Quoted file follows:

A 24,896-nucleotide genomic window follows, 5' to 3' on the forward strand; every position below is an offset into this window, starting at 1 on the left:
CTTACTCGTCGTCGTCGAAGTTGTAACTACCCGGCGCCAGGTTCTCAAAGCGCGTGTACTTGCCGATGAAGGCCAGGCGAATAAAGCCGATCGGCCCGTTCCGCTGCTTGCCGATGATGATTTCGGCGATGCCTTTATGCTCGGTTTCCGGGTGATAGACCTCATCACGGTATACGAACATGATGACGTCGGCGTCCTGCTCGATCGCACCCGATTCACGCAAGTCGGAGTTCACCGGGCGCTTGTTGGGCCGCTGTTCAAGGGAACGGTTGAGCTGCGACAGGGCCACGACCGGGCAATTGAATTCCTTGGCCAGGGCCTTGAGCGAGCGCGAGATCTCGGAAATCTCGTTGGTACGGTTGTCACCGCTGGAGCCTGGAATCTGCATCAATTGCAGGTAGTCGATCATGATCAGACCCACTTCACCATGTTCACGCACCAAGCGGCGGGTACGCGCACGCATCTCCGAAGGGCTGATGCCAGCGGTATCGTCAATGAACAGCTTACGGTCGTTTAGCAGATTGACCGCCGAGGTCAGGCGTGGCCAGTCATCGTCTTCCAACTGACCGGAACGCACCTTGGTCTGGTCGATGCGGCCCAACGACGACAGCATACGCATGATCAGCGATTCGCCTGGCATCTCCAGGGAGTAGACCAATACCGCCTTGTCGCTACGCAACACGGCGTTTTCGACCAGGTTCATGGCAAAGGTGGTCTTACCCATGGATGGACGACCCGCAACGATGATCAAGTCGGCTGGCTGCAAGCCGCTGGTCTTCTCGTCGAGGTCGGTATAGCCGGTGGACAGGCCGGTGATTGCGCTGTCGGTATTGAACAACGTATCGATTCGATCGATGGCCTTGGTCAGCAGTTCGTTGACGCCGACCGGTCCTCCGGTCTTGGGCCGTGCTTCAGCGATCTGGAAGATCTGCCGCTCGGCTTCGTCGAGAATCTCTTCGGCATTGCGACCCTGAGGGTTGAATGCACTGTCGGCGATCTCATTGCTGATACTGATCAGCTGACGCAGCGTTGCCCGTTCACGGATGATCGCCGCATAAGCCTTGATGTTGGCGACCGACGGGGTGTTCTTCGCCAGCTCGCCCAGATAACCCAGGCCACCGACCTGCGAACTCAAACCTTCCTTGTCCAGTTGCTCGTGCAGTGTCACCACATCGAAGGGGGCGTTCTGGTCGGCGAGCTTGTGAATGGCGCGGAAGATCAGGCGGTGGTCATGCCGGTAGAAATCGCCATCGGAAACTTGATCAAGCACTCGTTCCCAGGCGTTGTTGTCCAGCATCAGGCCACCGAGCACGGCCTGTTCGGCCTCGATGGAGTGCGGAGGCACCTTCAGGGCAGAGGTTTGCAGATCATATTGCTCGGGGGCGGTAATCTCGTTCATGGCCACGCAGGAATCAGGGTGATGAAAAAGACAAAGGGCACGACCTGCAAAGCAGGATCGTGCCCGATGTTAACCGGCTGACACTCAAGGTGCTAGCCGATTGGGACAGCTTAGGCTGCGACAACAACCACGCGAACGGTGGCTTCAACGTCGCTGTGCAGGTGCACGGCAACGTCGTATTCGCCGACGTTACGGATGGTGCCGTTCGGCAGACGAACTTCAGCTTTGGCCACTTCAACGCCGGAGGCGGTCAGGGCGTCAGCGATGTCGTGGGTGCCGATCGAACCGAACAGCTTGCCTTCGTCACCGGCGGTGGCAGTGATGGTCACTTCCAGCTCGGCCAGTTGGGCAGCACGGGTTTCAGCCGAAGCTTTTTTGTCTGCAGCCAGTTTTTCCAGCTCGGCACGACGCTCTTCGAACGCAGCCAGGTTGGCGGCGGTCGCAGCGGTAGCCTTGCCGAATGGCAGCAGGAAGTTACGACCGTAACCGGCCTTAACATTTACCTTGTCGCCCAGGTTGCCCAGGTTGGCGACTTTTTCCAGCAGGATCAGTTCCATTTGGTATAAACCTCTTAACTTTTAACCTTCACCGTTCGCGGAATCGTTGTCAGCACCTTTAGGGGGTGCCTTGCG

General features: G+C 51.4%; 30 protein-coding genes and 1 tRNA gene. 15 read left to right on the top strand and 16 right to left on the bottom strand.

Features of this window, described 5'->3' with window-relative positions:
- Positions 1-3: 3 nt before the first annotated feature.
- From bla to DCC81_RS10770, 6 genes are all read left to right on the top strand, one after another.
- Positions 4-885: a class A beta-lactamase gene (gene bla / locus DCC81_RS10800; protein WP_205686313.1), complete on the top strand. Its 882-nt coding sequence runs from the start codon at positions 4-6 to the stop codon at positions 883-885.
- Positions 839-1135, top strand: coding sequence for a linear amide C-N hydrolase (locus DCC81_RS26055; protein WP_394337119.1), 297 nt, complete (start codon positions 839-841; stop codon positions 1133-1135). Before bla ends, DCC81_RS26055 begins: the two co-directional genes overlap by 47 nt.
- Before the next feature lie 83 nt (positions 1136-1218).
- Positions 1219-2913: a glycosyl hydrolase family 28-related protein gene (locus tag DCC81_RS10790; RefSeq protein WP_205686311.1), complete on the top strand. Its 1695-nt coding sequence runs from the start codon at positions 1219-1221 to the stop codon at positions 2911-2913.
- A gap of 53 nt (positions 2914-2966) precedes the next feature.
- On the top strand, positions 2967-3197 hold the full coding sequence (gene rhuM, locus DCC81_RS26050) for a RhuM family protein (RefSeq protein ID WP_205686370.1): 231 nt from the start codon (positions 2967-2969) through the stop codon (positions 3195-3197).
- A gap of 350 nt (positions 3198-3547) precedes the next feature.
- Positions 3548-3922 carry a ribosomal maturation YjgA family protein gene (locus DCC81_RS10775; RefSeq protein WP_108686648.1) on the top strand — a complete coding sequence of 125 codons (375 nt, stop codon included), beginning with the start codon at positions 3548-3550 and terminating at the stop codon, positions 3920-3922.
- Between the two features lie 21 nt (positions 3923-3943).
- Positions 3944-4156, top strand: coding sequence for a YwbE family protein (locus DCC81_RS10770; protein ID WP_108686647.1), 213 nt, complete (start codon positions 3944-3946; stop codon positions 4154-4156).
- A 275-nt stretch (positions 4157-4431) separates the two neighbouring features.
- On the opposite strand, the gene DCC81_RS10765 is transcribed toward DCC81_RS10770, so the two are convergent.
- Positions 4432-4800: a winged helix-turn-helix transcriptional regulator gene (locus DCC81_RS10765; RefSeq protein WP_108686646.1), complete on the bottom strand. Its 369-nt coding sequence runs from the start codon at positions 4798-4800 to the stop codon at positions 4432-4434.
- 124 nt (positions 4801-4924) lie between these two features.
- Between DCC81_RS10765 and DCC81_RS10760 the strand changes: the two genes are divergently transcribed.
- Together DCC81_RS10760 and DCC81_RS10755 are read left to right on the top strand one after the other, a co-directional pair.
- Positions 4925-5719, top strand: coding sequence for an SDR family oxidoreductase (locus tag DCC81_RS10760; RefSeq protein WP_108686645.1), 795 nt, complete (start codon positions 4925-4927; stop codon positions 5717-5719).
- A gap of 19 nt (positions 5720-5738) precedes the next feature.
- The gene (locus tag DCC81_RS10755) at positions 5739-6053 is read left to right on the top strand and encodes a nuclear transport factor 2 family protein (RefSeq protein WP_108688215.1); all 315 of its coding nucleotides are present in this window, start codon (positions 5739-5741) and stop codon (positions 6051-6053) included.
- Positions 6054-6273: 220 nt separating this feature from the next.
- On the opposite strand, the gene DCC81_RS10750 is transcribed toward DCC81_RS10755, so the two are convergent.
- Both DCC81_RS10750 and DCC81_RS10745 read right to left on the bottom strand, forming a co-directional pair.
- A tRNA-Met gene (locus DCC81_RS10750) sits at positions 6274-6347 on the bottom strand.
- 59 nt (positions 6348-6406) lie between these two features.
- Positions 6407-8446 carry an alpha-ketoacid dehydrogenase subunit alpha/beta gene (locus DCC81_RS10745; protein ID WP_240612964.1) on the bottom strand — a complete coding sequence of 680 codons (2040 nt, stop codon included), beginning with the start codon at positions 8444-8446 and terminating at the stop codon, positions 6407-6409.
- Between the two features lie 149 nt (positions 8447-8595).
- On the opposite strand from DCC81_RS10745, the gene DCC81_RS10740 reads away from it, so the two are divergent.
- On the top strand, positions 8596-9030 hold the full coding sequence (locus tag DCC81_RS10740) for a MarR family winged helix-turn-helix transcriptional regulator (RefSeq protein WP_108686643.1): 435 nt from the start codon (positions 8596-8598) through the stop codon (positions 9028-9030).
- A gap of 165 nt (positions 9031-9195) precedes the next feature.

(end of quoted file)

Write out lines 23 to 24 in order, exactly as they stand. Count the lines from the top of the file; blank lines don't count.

- Positions 4925-5719, top strand: coding sequence for an SDR family oxidoreductase (locus tag DCC81_RS10760; RefSeq protein WP_108686645.1), 795 nt, complete (start codon positions 4925-4927; stop codon positions 5717-5719).
- A gap of 19 nt (positions 5720-5738) precedes the next feature.